If you’re self-employed, you aren’t entitled to statutory sick pay, but you may qualify for benefits if you’re sick or self-isolating. If you have come into contact with someone who has tested positive for coronavirus and receive notification that you need to self-isolate for 10 days, you can apply for universal credit — but only if you can’t operate your business from home and it's disrupted. The amount of universal credit you will get depends on various factors, including your costs, savings, and income. You can find out more on the Government website.
The Minimum Income Floor (MIF) is what’s used to calculate universal credit payments — the idea being to simplify the process for self-employed people on fluctuating incomes. This was temporarily moved at the start of the pandemic and has now been extended until April 2021. If you have worked for yourself for more than a year, you are treated as someone who is working 35 hours per week on the national minimum wage for your age group. Earn less than this from month to month, however, and won’t see an increase in universal credit payments to make up the difference.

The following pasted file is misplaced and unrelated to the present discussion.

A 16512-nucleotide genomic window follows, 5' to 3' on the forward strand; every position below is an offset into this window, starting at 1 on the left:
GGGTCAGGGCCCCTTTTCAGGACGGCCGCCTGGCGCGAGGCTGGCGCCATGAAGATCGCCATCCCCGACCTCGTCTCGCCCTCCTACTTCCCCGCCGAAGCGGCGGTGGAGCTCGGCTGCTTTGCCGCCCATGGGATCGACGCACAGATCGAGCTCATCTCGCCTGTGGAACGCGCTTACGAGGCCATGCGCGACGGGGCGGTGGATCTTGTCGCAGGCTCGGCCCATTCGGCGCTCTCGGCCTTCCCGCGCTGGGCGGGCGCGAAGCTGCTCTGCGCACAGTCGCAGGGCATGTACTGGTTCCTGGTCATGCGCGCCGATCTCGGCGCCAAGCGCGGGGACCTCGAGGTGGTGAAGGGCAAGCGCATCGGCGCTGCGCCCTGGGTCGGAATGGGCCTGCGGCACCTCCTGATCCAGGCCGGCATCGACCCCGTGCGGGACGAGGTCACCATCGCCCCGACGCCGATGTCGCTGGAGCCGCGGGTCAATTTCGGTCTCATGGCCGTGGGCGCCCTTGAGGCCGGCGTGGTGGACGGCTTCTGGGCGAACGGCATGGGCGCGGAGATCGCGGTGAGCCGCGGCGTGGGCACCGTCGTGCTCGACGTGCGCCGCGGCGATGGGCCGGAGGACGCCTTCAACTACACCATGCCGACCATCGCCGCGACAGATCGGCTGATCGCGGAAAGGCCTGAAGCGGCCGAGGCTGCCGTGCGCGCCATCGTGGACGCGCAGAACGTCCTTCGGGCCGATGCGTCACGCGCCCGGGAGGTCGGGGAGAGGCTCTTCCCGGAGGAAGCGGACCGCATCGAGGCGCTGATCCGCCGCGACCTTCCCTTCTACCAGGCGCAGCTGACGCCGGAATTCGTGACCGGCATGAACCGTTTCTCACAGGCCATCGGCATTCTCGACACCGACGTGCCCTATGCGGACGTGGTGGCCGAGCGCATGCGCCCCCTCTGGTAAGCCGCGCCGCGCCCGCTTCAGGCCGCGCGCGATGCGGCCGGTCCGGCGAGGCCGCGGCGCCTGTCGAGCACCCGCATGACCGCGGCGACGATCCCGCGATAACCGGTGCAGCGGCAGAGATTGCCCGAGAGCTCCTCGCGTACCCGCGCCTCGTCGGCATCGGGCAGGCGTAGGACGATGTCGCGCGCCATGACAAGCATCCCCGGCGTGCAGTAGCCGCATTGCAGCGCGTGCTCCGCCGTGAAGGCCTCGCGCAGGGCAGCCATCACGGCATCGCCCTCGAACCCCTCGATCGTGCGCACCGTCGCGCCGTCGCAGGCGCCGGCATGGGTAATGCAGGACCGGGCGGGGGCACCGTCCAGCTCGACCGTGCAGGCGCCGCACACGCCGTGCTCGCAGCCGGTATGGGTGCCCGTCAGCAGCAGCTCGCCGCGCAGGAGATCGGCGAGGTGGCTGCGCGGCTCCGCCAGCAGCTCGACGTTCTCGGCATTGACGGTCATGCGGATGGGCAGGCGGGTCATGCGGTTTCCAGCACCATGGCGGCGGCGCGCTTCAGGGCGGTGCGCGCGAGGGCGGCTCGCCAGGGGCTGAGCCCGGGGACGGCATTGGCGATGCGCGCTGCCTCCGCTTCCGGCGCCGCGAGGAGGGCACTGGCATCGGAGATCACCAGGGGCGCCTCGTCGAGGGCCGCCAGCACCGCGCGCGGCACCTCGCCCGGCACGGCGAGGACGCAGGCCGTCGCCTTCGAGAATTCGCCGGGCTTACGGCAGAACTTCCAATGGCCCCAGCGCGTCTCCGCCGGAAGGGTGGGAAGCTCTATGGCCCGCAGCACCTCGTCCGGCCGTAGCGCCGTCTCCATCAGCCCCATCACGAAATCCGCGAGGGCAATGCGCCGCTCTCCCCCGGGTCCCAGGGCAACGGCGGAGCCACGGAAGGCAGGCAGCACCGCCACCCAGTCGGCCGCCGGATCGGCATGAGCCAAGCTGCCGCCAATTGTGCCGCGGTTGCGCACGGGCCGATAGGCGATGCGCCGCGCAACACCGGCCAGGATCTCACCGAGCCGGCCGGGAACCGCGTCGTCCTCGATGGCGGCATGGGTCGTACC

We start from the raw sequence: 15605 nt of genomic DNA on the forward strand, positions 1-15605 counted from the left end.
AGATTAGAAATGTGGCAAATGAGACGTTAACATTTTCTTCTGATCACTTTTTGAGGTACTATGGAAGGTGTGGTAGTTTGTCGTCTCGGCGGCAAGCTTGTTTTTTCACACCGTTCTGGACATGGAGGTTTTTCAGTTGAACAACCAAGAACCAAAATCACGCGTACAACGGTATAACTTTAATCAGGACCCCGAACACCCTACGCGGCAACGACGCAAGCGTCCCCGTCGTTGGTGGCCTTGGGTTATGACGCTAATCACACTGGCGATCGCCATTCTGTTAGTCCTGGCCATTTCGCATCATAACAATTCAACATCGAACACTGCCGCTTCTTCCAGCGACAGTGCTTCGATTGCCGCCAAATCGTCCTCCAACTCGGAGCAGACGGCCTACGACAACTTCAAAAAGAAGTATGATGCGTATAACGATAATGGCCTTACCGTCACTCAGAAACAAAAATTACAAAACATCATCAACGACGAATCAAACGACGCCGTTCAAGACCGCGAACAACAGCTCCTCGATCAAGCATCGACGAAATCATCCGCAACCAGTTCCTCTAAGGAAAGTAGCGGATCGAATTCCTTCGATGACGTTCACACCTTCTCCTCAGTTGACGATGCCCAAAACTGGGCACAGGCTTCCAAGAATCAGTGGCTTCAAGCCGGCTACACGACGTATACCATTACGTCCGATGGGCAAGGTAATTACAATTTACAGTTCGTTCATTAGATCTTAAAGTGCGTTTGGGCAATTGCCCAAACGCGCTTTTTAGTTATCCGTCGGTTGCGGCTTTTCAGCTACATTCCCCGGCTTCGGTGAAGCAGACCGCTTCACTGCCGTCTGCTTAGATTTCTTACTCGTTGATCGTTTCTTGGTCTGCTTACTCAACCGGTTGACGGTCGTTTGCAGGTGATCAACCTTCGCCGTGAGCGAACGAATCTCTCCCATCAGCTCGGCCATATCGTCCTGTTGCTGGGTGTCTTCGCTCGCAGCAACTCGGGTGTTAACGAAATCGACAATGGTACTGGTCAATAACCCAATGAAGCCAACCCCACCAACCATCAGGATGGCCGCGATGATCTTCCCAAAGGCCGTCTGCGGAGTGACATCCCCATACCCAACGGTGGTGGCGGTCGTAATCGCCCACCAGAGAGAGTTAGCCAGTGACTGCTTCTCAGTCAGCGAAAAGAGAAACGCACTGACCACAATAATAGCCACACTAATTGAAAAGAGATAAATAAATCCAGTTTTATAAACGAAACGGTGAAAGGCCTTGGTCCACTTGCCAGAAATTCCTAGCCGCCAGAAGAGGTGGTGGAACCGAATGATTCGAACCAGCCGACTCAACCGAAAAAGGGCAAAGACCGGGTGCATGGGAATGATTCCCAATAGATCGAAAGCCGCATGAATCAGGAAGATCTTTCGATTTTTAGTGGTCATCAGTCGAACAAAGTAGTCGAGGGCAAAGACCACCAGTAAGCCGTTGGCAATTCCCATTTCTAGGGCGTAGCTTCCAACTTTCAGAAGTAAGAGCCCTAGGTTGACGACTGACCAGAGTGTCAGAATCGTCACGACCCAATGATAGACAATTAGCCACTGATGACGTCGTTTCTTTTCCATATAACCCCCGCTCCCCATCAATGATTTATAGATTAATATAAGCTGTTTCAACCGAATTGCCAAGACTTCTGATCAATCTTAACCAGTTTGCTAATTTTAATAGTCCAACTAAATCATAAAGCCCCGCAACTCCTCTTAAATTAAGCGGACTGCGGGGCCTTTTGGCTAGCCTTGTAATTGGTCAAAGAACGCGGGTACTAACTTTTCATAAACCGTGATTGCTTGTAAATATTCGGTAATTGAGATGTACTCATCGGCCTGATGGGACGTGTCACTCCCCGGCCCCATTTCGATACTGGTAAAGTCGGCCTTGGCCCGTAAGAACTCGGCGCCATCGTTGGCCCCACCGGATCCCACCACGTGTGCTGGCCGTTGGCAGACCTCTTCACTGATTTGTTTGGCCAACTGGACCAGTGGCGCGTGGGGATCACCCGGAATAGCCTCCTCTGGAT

If you're sick, you can apply for the new-style employment support allowance (ESA) and claim from the first day of sickness (instead of the eighth day). This only applies where households are ill or self-isolating, and not, for example, to parents who have to take time off to care for their children due to school closures. Again, how much you get depends on various factors such as your age and what stage your application is at, but the maximum payout is £111.65 a week.
Even if you are not able to claim any of the above options, it’s still worth checking that you're claiming all the other benefits and support you're entitled to. For example, can you take a mortgage payment holiday, or delay your energy bills? Find out more about claiming benefits towards housing and other costs here.
With all the change and stress caused by the coronavirus pandemic, it’s no surprise that many of us are struggling to maintain our mental wellbeing — but rest assured that there is support available to you. The following links contain tips on how to cope during this difficult time:
HMRC has set up a helpline for self-employed individuals and businesses who are concerned about paying their tax due to coronavirus. You can contact HMRC Monday to Friday from 8 am to 4 pm by calling them on 0800 024 1222.
We fully support the freelancing community, with all of our trainers and some of our delegates being freelancers who have been financially negatively affected since the start of the pandemic. We hope that the tips above can offer some sort of financial support and much-needed relief to those who are struggling at this time.
by Emma Gibbins | 22 Feb 21